Best in Tech Awards for 2010
Our Best in Tech Awards couldn’t come at a better time. Nothing can make or break a business trip like having the right high-tech gear with you, so it’s essential to make the right choices when you make purchases. Breakthrough technology always gets major media play but, in a year filled with upgrades and enhancements, surprisingly little has landed in recent months that’s truly groundbreaking.
That said, the refinements and improvements we’ve seen made lately to some of the market’s best products have rendered them even more impressive. We’ve fallen in love all over again with some of our favorite products now new, improved and often a lot cheaper. And we honor these products with our 2010 Best in Tech Awards.
Phones & Accessories
Apple iphone 3GS, 32GB
The iPhone still isn’t perfect (AT&T’s coverage remains a sore spot), but it’s inarguably the best smartphone on the market. The iPhone 3GS includes voice control and video recording, and its storage capacity has been upped to 32GB.
apple.com; $299 (with two year contract)
Best because: Does more than any other phone on the planet.
Runners-up: Palm Pre, T-Mobile myTouch 3G
Aliph Jawbone Prime
The Jawbone didn’t just get smaller—it got pretty, too. Now available in seven colors, this headset can be matched to your favorite outfit, or you can stick with basic black, coffee or platinum.
jawbone.com; $115 (estimated street price)
Best because: Great quality matched by upscale style.
Runners-up: Plantronics Voyager Pro, Jabra BT 2080
Casio Exilim EX-FS10
Casio’s EX-FS10 may look unassuming, but it packs an incredible, high-speed shooting mode, capable of snapping slow-motion video at up to 1,000 frames per second, into its tiny frame. Anti-shake and night-mode features round out a killer package.
Best because: Everything you need in a camera for any shooting situation.
Runners-up: Canon PowerShot A2100 IS, FujiFilm F70EXR
Tired of hunching over or holding your camcorder up to your face in order to capture shots? Samsung’s R10 is the first high-definition video camera to take ergonomics seriously, with an angled design that lets you see the LCD touchscreen while holding the camera comfortably.
Best because: Exceptionally portable yet still offers impressive quality.
Runners-up: Flip UltraHD, Canon Vixia HF200 or HV30
LED backlighting gives this LCD from LG Electronics unbelievable clarity and contrast. It also consumes as little as a quarter of the power of traditionally-lit flatscreens. Other features include four HDMI ports, 240Hz refresh and a 24p cinema mode.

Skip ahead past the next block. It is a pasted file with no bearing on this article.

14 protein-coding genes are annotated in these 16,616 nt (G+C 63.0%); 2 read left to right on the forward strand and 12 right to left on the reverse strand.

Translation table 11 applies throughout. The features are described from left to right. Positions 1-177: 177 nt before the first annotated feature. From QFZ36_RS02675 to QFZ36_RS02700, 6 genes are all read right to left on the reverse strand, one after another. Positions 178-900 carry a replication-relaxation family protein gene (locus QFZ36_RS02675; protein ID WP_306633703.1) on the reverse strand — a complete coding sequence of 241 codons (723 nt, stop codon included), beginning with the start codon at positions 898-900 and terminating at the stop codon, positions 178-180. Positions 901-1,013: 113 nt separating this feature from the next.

lge.com; $1,900 (42-inch) or $3,200 (55-inch)
Best because: As future-proof as a television can get—with no feature left out.
Runners-up: Vizio VO420E, Panasonic Viera G10
You don’t need to spend a fortune to get a state-of-the-art receiver that can power every high-def gadget in your house. Onkyo’s budget system can feed sound to up to nine speakers, features five HDMI inputs and goes for less than 400 bucks.
Best because: Absurdly inexpensive yet capable of handling the needs of even hard-core entertainment buffs.
Runners-up: Yamaha RX-V465, Denon AVR-2310CI
Apple iPod Classic 120GB
The Classic may seem quaint in a world ruled by iPhones, but it’s still the easiest way to carry extremely large music and movie collections with you wherever you go.
Best because: Storage aplenty, plus Apple’s legendary ease of use.
Runners-up: Sansa Fuze, Sony Walkman X-Series
Long the king of high-end earbuds, Shure at last delves into over-the-ear headphones, with resounding success. The SRH440 cans aren’t noise-canceling, but they don’t really need to be. These oversize, super-soft muffs are comfortable for long flights and muffle the outside world wonderfully.
Best because: The same quality and comfort of headphones that cost three times as much.
Runners-up: Etymotic ER-6i, Razer Moray
Lenovo Thinkpad USB Portable Secure HD
Here’s a portable hard drive with a uniquely secure spin: It has a numeric keypad built right into the shell. Punch in the wrong digits, and you’re locked out of the data on the drive. 160GB capacity.
Best because: Security shouldn’t be an afterthought for your essential files.
Runners-up: Samsung S1 Mini, Iomega eGo
Portable, reliable and effortlessly simple to use, Amazon’s second-generation Kindle is the e-reader to beat right now. We like it better than the jumbo-size Kindle DX, which has usability and durability concerns.
Best because: The gold standard of e-book readers, with a great selection of titles.
Runners-up: COOL-ER eReader, Sony Reader Digital Book
Garmin Nuvi 885T
Every GPS bell, whistle, triangle and glockenspiel can be found in this best-of-breed gadget. Bluetooth, voice recognition, FM transmitter? It’s got ’em. The 885T even tells you which lane to get in, so you don’t miss your turn.
Best because: Positively filled with features, ensuring you’ll never get lost.
Runners-up: TomTom GO 740 LIVE, Mio Moov S501
Optoma Pico PK101
The days of lugging a projector around in its own suitcase are over. Optoma’s Pico weighs just four ounces and can slip into your pocket, but it projects an image as large as 60 inches diagonally when connected to just about any mobile device.
Best because: Projects a quality image from a gadget the size of a cell phone.
Runners-up: NEC NP300, Dell 4310WX
CHRISTOPHER NULL is a technology writer who blogs for Yahoo! Tech.